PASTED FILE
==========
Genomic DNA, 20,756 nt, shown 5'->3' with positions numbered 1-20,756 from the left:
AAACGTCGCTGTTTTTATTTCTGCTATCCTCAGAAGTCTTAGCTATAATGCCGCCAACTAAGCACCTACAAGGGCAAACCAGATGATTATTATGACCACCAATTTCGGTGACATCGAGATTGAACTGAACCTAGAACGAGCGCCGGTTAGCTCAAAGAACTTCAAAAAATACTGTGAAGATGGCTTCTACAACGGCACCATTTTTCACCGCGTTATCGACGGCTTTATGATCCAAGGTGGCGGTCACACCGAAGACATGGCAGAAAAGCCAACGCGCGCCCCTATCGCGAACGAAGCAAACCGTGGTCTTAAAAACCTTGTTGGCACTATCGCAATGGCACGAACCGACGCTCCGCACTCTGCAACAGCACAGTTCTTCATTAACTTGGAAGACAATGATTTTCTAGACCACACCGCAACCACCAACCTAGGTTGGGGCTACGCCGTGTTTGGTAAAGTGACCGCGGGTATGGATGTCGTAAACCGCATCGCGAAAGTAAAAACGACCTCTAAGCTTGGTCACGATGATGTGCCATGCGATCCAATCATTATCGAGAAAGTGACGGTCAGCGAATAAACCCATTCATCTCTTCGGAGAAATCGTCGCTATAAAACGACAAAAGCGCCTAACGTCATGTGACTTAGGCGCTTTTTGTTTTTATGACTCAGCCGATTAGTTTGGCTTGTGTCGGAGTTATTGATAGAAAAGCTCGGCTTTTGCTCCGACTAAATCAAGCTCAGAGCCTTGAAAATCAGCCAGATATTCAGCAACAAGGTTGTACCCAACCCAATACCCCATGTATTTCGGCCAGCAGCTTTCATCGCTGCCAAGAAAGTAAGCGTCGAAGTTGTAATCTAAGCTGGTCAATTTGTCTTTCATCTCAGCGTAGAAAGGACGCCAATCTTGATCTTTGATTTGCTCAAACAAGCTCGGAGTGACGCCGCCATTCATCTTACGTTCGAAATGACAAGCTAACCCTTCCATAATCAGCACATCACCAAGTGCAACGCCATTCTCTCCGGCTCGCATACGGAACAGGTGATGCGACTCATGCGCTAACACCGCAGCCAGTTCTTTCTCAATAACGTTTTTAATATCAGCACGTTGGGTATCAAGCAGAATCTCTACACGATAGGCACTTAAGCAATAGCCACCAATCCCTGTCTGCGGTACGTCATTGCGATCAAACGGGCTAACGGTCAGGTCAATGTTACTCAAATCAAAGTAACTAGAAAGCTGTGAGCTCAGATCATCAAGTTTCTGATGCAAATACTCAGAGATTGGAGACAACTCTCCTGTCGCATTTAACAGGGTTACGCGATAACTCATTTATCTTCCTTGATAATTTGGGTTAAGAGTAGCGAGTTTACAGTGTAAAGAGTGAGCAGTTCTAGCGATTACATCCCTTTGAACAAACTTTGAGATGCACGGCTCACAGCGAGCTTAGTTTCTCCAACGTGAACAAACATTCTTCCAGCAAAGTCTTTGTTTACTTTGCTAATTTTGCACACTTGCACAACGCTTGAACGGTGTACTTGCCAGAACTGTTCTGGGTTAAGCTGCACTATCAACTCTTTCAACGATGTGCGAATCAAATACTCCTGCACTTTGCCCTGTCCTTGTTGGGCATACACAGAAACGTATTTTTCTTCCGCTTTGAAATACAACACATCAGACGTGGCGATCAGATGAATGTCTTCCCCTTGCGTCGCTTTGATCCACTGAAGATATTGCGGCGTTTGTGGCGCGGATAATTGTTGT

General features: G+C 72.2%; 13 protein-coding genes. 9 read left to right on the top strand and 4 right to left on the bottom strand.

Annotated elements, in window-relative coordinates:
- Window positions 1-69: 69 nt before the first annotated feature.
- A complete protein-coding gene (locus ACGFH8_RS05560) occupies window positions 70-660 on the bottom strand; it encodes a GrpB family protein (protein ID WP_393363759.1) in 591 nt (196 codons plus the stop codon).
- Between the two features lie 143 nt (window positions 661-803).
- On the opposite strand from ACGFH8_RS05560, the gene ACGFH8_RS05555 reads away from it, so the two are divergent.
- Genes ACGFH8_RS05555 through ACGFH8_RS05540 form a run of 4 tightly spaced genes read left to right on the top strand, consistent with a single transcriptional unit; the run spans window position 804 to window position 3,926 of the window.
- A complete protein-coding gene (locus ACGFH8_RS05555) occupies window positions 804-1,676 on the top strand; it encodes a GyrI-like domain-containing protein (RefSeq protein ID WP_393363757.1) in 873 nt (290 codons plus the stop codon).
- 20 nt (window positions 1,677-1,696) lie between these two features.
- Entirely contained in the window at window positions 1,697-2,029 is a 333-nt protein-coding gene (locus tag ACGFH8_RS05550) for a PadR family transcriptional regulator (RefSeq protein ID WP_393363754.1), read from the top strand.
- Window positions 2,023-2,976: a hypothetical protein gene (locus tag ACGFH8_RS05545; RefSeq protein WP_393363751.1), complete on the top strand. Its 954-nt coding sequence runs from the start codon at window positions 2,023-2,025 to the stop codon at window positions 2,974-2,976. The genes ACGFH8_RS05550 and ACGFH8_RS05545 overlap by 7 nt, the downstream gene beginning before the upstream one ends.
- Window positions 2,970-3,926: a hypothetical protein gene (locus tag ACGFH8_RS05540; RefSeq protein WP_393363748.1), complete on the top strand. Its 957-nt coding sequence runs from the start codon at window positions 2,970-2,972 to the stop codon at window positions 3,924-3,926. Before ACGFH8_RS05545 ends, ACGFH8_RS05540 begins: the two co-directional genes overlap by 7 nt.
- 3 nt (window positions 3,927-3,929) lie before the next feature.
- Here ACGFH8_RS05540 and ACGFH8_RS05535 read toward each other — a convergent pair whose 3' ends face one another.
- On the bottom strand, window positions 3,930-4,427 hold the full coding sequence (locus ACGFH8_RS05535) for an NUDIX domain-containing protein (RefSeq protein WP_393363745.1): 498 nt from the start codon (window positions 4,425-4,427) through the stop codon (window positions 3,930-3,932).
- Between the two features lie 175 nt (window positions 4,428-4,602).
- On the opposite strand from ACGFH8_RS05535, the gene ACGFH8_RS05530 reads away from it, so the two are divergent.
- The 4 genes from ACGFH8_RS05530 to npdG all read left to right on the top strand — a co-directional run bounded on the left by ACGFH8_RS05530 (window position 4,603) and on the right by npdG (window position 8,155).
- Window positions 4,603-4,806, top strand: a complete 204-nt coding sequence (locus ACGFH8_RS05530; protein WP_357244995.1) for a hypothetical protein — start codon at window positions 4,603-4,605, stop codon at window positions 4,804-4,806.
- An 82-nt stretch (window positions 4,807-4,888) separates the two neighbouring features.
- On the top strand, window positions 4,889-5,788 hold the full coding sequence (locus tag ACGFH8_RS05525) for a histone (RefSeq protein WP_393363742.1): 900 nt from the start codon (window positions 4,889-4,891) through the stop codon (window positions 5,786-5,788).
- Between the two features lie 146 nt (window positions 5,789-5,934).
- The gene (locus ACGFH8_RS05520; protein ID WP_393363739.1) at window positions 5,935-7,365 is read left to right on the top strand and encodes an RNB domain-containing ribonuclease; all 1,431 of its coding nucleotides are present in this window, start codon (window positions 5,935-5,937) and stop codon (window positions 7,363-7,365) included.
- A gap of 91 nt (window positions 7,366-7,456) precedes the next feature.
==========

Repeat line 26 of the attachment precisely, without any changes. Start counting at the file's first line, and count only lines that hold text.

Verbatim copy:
- A gap of 91 nt (window positions 7,366-7,456) precedes the next feature.